Syracuse Area Health – Strasburger Orthopaedics

Tenosynovitis: The Hand and Finger Version of Tendonitis

If you have difficulty moving your fingers, or a finger or thumb tends to lock up on you and stay frozen in place, you could have tenosynovitis. Closely related to tendonitis, this condition is common in athletes or anyone who does repetitive motion with their hands, like manual laborers or typists.

What is the difference between tendonitis and tenosynovitis?

Your tendons are strong cords of connective tissue that attach your muscles to your bones. Your tendons are covered in a protective sheath to help prevent damage to the tendon and reduce friction.

When a tendon is inflamed, you can experience swelling and pain along the length of the tendon, where the tendon connects to the muscle or bone, or both. This is known as tendonitis, and it’s more common in the shoulder, elbow, and wrist.

When the tendon sheath is inflamed, you can have swelling and pain at one point or at several, and the tendon may end up immobilized. This is known as tenosynovitis, and it’s more common in the hands and fingers.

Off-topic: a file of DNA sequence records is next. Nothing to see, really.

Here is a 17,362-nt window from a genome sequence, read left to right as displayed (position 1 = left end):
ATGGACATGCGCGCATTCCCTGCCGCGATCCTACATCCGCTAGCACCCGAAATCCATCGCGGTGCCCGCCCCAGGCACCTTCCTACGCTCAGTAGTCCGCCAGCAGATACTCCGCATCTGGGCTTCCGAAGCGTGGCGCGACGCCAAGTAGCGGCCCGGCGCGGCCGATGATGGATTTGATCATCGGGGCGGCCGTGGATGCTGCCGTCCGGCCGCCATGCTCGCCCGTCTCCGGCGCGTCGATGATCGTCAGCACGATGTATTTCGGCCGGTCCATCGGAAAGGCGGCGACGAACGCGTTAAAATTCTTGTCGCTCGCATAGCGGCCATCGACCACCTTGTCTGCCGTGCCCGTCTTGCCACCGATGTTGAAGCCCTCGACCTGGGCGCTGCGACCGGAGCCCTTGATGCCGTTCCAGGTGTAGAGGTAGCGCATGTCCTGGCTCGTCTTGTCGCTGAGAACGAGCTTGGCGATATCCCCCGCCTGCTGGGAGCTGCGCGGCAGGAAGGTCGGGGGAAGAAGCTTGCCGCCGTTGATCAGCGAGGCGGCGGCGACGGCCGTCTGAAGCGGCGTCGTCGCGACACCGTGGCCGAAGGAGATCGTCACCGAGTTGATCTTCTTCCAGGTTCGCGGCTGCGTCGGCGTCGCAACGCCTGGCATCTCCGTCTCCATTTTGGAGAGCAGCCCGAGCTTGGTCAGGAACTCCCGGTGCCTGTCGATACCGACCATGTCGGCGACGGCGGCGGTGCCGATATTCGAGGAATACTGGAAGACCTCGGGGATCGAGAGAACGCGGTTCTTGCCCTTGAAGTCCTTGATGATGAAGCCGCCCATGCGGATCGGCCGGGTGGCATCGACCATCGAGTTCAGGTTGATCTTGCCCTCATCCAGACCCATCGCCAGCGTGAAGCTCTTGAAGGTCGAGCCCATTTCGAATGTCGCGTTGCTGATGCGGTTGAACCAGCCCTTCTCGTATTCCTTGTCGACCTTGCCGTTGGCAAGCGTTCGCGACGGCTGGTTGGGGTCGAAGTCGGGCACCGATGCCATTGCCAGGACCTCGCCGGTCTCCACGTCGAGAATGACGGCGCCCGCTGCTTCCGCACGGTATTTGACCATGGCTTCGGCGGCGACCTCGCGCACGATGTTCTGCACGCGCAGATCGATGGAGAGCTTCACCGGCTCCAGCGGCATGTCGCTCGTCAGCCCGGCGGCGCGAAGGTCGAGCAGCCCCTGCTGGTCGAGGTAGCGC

Common causes of tenosynovitis

The exact cause of your tenosynovitis may be hard to identify. It could be caused by an injury, a strain, overuse, or overextension. People who have an infection, diabetes, or rheumatoid arthritis are more susceptible to tendon sheath inflammation.   


The most common types of tenosynovitis can be caused by overuse in sports or overwork in a job that requires repetitive motion. 

  • DeQuervain’s tenosynovitis is the most common type of tenosynovitis disorder, and presents as swelling in the tendon sheath of the tendons of the thumb. Symptoms are pain in the wrist usually concentrated around and below the base of the thumb.
  • Trigger finger or thumb is another fairly type of tenosynovitis, and presents as swelling of the tendon sheath in the affected finger or thumb. Symptoms are pain and a joint that will “trigger” or lock suddenly, staying frozen in a curled position and proving difficult to extend or flex.

Treatment for tenosynovitis

Dr. Strasburger will carefully examine you to determine if your hand or finger pain is being caused by tendon sheath inflammation. Then he can discuss your options with you. Depending on the severity of the injury, he may recommend one or more of the following: 

  • Activity changes
  • Icing
  • Splinting
  • Anti-inflammatories
  • Antibiotics (if there is infection)
  • Steroid injections
  • Surgery to repair damage 

If you think you have a tendon sheath inflammation in your hands and fingers, we can help. Contact Syracuse Area Health – Strasburger Orthopaedics for a consultation today.

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